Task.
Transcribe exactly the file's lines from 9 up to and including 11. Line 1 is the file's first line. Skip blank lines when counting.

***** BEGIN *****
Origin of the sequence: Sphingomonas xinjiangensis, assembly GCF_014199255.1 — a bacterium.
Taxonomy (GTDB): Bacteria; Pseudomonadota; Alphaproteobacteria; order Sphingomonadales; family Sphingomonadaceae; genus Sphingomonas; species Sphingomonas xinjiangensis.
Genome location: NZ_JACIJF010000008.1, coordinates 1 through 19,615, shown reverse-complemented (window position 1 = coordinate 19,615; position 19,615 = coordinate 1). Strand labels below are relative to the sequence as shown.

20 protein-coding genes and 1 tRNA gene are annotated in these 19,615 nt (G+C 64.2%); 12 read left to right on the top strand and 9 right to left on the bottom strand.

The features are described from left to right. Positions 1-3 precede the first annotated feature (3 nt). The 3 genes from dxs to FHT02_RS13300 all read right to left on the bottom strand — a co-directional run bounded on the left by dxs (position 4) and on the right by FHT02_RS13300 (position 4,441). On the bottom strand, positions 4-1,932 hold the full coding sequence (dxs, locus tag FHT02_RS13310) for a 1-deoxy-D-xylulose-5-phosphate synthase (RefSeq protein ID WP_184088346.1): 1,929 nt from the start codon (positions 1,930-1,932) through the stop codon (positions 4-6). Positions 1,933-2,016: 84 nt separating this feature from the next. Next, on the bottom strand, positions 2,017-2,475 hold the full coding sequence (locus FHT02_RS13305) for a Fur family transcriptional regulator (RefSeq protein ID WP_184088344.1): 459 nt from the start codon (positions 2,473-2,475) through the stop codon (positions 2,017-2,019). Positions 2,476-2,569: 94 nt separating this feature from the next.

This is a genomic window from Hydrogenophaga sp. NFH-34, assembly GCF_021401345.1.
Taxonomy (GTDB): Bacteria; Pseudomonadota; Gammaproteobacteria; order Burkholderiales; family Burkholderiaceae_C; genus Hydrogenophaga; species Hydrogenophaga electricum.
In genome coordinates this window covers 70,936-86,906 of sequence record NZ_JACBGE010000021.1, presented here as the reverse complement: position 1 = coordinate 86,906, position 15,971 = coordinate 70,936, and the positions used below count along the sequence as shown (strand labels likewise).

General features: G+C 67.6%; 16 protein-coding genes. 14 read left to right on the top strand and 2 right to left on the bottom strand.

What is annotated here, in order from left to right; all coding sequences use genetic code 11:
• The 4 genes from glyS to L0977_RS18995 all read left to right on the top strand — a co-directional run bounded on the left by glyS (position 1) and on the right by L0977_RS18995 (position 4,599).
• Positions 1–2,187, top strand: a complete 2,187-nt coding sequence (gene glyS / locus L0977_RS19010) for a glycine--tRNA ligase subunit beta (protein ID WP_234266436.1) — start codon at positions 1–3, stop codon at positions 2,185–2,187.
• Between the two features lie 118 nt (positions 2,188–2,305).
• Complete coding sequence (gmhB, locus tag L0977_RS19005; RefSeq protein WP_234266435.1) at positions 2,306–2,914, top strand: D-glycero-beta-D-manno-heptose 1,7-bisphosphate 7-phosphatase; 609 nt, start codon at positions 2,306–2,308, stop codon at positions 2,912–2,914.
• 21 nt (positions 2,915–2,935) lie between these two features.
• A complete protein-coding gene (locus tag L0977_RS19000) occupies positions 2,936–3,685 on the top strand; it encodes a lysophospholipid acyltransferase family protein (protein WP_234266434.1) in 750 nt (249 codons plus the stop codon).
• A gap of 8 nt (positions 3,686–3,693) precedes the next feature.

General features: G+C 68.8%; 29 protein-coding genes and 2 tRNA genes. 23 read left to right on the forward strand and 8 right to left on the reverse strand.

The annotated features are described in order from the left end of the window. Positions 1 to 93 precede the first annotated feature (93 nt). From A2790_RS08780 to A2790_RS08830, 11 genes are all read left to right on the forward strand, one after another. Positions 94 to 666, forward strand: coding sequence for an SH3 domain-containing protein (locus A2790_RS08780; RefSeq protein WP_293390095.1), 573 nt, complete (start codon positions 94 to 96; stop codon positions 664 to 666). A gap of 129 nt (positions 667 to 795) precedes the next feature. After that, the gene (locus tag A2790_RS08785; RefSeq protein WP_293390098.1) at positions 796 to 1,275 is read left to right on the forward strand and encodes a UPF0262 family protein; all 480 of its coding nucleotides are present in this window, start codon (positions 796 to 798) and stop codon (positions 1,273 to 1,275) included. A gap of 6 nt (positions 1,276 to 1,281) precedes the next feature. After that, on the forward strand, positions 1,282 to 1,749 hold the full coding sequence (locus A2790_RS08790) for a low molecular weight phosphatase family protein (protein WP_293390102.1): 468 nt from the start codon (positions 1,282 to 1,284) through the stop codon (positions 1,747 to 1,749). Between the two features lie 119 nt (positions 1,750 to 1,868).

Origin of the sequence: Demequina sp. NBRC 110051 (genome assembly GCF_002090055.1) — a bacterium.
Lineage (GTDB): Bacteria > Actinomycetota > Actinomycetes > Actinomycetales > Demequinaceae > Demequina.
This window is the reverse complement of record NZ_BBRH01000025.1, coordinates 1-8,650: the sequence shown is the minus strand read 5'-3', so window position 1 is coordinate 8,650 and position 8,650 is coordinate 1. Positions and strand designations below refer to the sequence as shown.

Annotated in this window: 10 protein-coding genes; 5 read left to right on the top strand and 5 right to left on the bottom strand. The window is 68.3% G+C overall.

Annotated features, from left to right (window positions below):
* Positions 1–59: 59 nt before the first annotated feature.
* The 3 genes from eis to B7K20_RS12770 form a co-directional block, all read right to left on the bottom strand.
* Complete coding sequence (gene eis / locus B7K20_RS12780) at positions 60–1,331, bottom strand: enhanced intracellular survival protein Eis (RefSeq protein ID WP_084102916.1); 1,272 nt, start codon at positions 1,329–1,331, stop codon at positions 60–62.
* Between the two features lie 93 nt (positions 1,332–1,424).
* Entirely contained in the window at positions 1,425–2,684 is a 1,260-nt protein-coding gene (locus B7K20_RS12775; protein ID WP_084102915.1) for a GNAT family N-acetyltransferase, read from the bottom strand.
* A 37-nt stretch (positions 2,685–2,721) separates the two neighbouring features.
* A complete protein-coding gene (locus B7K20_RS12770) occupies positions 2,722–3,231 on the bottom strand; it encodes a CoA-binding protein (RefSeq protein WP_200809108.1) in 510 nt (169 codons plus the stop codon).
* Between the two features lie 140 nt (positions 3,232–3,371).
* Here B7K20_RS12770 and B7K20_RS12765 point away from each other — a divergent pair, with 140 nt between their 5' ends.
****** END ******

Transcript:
General features: G+C 67.6%; 16 protein-coding genes. 14 read left to right on the top strand and 2 right to left on the bottom strand.

What is annotated here, in order from left to right; all coding sequences use genetic code 11:
• The 4 genes from glyS to L0977_RS18995 all read left to right on the top strand — a co-directional run bounded on the left by glyS (position 1) and on the right by L0977_RS18995 (position 4,599).